A common question when thinking about a 1:1 device or BYOD programme is – how will the devices be funded?
Successful 1:1 device programmes require sustained investment that goes beyond the devices alone.
Funding may be needed for things like:
- the physical learning environment
- IT infrastructure and support
- device replacement and repairs
- software licensing
- digital resource and curriculum development
- professional development.
There can also be a considerable investment of time.
Initial capital investment may be able to be funded from savings, charitable grants, community fundraising, parent contributions, partnerships, or top-up grants under your school property plan. Ongoing operational costs could be spread across the budget, in areas such as:
You may be able to offset costs with savings from the use of technology, for instance:
The Education Act 1989 provides NZ students with the right to a free education. Families can not be required to provide devices, and students can not be denied access to learning opportunities because they do not have the recommended equipment. Read more on the Ministry of Education website, Education circular 2013–06 Payments by parents of students . Consider how to provide equitable learning opportunities for all students: will you offer temporary loan devices, a subsidy scheme, or fully funded devices for students?
A combination of approaches will work for some communities.
Every learner and member of staff has access to a device, that is either leased or purchased by the school. Allowing these devices to be taken home fulfills a need to promote learning beyond the classroom in conjunction with parents and the extended school community.
Some advantages of school-provided devices include:
Some disadvantages are:
"Bring your own technology (BYOT) is an educational development and a supplementary school technology resourcing model, where the home and the school collaborate in arranging for students' 24/7 use of their own digital technology/ies to be extended into the classroom, and in so doing to assist their teaching and learning and the organisation of their schooling and, where relevant, the complementary education outside the classroom."(Lee & Levins, 2012)
Some advantages of student-provided devices are:
Some disadvantages are:
Some school communities are working in partnerships that use a separate legal entity, such as a trust, to fund or lease digital devices, internet connectivity and online learning resources. The partnership may source funding and bulk-buying discounts to provide families with more affordable devices and support. Parents can contribute an ongoing sum to pay for the device and/or internet connection at home. See school stories for examples .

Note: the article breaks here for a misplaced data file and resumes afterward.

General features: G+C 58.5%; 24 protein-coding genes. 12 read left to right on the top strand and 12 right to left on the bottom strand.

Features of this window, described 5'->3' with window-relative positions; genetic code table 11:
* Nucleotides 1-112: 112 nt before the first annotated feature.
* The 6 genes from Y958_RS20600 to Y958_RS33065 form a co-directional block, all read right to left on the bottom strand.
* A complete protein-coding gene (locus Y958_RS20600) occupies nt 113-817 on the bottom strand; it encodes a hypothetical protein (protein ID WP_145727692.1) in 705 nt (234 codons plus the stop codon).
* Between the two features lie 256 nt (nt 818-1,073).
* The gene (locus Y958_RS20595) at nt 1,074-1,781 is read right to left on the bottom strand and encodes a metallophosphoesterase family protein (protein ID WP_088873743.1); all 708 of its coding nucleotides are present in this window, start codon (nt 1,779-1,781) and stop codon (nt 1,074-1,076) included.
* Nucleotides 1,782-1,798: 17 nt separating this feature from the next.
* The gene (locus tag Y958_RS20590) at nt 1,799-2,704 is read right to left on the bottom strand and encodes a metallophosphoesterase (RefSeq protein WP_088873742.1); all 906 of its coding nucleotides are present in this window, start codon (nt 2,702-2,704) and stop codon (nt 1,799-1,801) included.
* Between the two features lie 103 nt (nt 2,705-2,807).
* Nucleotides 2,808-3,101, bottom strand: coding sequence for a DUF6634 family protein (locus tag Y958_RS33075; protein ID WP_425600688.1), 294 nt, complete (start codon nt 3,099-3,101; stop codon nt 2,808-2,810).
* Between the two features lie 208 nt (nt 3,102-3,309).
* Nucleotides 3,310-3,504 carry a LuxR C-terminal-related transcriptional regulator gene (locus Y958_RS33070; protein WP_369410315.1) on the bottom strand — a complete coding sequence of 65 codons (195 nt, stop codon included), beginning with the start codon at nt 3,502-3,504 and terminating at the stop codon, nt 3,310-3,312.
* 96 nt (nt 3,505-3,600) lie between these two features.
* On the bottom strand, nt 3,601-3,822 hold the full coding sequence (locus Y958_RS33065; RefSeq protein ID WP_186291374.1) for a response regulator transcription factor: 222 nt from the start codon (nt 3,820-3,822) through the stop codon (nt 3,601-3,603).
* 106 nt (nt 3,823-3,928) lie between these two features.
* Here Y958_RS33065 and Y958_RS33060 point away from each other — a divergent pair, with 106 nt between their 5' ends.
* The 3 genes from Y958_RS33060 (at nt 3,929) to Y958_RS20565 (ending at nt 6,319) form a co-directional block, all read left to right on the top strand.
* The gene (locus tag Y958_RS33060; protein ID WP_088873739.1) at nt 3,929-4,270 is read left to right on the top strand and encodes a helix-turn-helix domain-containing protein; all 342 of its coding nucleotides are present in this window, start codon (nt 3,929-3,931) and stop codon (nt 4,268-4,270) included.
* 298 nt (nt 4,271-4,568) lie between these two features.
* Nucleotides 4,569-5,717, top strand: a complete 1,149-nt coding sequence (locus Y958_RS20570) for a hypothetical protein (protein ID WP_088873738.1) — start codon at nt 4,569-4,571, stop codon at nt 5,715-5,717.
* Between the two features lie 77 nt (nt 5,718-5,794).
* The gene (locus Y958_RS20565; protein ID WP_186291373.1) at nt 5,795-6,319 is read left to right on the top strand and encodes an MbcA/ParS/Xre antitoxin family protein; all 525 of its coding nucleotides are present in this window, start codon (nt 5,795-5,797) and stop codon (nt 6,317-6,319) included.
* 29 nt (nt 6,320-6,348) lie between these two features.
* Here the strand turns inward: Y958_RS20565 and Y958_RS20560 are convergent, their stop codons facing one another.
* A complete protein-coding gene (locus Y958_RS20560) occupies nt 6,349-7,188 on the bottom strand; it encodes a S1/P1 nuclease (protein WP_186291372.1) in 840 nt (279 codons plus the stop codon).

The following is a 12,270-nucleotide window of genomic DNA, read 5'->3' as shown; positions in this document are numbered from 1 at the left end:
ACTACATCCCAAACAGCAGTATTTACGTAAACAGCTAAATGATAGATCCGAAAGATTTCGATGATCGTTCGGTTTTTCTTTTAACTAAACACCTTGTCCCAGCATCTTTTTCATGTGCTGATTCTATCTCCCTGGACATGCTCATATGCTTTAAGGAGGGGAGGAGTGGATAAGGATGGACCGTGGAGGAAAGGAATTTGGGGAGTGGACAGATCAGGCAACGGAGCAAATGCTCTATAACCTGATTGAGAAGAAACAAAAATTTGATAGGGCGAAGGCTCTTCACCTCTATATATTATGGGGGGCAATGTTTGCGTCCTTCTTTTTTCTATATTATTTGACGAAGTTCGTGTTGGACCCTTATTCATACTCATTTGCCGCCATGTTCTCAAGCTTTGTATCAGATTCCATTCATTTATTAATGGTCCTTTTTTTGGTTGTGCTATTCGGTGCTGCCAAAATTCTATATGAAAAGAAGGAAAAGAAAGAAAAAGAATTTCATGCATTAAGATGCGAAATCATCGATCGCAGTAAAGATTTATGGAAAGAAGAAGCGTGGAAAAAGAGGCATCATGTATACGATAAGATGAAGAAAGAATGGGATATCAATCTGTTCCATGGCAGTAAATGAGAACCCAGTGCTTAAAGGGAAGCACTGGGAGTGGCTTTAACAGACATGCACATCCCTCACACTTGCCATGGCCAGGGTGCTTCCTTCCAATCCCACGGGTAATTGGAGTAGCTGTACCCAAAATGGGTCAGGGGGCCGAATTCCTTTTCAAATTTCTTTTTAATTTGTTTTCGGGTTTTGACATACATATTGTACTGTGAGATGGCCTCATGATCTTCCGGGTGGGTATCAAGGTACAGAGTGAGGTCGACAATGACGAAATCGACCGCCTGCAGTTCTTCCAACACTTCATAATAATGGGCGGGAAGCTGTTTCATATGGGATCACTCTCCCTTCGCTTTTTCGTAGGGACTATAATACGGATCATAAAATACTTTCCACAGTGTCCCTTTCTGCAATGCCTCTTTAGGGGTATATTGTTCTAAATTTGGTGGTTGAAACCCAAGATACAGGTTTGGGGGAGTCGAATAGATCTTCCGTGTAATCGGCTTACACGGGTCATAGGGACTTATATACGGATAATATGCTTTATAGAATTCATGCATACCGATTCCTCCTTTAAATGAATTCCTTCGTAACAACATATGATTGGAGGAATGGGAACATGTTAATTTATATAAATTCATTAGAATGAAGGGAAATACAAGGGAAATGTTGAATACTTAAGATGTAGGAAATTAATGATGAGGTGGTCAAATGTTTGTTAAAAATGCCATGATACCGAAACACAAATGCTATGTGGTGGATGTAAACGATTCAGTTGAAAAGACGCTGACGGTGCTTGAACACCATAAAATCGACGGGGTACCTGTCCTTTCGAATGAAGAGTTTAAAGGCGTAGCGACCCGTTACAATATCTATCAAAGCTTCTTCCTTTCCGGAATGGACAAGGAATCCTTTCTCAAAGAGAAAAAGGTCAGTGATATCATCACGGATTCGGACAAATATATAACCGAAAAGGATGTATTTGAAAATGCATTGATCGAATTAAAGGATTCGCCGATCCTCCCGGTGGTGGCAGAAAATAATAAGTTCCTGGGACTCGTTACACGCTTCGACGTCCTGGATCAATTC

Some advantages of community partnership funding are:
Some disadvantages are:
Under the Crown Entities Act and Education Act, school boards can only enter into certain types of securities. There are two main types of securities – debt securities and equity securities. In general terms, a debt security is a right to be paid money that has been lent to someone else. Schools may not acquire debt securities other than with approved NZ financial institutions and public securities. This means that schools cannot lend money to the school community or establish a school-run device hire purchase scheme.
By harnessing the collective buying power of over 200 State sector agencies and 2,500 schools, the Government is able to achieve substantial cost savings, provide productivity gains for schools and suppliers, and ultimately improve competitiveness.
Schools can purchase desktops, laptops and tablets from a choice of 6 suppliers, offering Windows, Android, and Apple based solutions. Nominated Third Party Agents can purchase and service equipment on your behalf.
Schools can also purchase mobile, voice and data services, and print devices, with estimated savings of 15-40%. Read more on the All of Government website .
Using the Virtual Learning Network as part of a blended professional learning model
Twelve schools in Porirua form the PEG Cluster. They collaborate through their cluster group in VLN. Resources, which are used and shared at face-to-face workshops and in face-to-face meetings, are made available to teachers to re-visit and re-use.
The Manaiakalani Project is the education plan for a multi-agency long term government project to renew the larger area of Tamaki in Auckland. The Manaiakalani Project is working with teachers to develop a digital age pedagogical framework to deliver the curriculum to the students from Year 1-13. The students are being offered the opportunity to own personal netbook devices and wireless internet access is being offered across the community to enable the students to continue working from home. Parent and agency education involvement with this project is important. See Partners and supporters for information on the organisations partnering with this cluster.
A perfect partnership
In this Interface magazine article, Rosehill College outlines their partnership with the school community, a local retailer, Work and Income, and charities to ensure that all Year 9 students can access a digital device. After careful consideration and consultation with the community, Rosehill College included Chromebooks as a required stationery item. Parents who cannot afford to fully fund a device themselves can seek assistance from Work and Income.
Paying for your technology
An article from Interface Magazine discussing buying or leasing your technology.
Join the groups in the VLN to participate in the discussions.
BYOD in schools group – an active community group in the VLN Groups social network that connects schools across NZ on the BYOD journey